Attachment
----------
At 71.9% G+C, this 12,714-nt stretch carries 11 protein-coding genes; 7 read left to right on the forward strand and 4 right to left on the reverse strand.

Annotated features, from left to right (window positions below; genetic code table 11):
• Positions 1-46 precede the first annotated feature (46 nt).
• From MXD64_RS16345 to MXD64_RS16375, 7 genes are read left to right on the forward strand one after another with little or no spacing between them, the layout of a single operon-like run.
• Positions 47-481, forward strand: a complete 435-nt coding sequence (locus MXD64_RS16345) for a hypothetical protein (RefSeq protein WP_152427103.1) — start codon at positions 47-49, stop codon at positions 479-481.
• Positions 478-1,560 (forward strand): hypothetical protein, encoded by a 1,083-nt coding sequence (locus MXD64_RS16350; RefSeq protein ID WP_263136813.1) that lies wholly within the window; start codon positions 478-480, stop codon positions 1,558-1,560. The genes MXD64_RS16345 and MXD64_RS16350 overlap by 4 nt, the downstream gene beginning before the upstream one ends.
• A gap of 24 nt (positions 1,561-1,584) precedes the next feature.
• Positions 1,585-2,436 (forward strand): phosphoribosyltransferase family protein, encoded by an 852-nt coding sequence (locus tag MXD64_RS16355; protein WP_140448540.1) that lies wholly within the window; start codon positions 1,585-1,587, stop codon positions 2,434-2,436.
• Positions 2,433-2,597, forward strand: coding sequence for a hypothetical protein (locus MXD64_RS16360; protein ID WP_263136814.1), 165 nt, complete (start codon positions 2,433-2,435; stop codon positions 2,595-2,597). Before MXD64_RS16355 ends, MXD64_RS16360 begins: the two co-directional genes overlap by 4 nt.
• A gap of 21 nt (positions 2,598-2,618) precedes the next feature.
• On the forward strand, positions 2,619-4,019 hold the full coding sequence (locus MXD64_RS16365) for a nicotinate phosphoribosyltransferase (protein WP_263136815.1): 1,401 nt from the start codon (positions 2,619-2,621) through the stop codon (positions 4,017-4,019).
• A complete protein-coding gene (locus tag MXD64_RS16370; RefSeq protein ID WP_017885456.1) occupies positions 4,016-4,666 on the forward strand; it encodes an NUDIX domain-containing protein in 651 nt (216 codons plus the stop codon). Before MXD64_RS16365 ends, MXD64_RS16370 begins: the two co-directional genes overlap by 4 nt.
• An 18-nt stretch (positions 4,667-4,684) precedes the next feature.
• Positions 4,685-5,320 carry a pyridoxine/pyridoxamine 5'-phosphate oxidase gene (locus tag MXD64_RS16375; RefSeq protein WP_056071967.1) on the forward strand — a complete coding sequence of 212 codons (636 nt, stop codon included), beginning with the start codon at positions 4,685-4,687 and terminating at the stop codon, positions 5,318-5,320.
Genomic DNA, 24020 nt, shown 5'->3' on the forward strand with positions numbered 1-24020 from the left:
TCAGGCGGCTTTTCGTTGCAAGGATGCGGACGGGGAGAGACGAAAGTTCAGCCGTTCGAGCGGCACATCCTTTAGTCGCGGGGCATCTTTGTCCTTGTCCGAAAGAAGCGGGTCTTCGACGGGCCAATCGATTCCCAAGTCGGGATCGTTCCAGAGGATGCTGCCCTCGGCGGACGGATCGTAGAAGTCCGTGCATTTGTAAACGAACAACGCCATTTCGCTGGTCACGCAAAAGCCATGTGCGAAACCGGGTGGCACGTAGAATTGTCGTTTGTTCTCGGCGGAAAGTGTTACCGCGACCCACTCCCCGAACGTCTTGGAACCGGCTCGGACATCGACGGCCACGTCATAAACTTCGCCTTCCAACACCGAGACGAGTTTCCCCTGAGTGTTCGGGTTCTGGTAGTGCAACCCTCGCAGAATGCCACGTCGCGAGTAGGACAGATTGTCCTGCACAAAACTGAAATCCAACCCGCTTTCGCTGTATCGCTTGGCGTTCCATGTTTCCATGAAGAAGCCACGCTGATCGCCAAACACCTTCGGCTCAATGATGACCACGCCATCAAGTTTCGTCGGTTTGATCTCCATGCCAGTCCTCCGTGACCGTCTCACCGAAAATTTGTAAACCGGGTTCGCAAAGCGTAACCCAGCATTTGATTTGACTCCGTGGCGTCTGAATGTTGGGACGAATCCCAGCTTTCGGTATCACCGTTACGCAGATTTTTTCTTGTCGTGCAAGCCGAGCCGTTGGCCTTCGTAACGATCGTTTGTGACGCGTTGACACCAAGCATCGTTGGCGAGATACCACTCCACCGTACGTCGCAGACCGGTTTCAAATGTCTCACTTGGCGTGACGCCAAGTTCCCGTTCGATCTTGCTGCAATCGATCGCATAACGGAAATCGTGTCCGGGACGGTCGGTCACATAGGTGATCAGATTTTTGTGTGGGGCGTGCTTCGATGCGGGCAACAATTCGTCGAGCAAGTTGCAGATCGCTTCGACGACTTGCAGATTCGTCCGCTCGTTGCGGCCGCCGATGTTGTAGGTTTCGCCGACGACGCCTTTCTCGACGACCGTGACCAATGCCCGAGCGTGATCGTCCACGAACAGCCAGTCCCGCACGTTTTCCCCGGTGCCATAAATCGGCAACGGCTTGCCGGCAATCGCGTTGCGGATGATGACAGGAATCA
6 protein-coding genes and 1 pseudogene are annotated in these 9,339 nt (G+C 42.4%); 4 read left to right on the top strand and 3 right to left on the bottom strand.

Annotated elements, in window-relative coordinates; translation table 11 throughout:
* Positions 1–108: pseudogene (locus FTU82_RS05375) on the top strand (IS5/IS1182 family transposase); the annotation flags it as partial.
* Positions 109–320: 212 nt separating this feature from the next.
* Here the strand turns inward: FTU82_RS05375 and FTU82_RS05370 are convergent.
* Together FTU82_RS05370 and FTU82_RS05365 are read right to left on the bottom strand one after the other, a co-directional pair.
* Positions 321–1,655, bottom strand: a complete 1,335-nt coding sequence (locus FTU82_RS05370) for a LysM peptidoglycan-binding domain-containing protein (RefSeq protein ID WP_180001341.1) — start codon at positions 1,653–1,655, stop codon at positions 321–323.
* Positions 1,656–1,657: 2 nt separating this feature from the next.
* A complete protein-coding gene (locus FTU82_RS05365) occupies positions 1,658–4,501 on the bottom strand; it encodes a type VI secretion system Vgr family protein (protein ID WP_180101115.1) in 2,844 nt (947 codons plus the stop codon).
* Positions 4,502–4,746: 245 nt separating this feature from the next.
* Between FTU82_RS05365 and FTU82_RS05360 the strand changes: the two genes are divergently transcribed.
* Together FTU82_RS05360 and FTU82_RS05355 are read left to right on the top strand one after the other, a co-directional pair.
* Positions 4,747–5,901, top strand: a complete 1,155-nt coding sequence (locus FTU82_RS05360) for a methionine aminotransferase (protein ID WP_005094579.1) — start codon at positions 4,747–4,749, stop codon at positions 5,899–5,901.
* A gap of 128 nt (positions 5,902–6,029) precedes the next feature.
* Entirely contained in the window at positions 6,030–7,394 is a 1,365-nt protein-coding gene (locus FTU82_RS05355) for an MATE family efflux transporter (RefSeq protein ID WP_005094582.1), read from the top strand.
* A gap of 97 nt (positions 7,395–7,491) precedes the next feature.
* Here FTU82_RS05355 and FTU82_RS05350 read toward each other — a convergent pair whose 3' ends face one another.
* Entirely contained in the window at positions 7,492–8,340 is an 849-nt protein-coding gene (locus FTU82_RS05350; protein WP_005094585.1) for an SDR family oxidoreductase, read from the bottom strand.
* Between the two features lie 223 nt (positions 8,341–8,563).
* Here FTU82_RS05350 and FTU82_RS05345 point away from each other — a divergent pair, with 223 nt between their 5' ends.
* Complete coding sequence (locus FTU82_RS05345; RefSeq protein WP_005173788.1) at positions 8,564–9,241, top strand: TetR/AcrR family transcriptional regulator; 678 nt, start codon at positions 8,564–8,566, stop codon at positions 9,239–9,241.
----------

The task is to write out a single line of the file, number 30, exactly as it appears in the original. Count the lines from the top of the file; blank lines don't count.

* A gap of 128 nt (positions 5,902–6,029) precedes the next feature.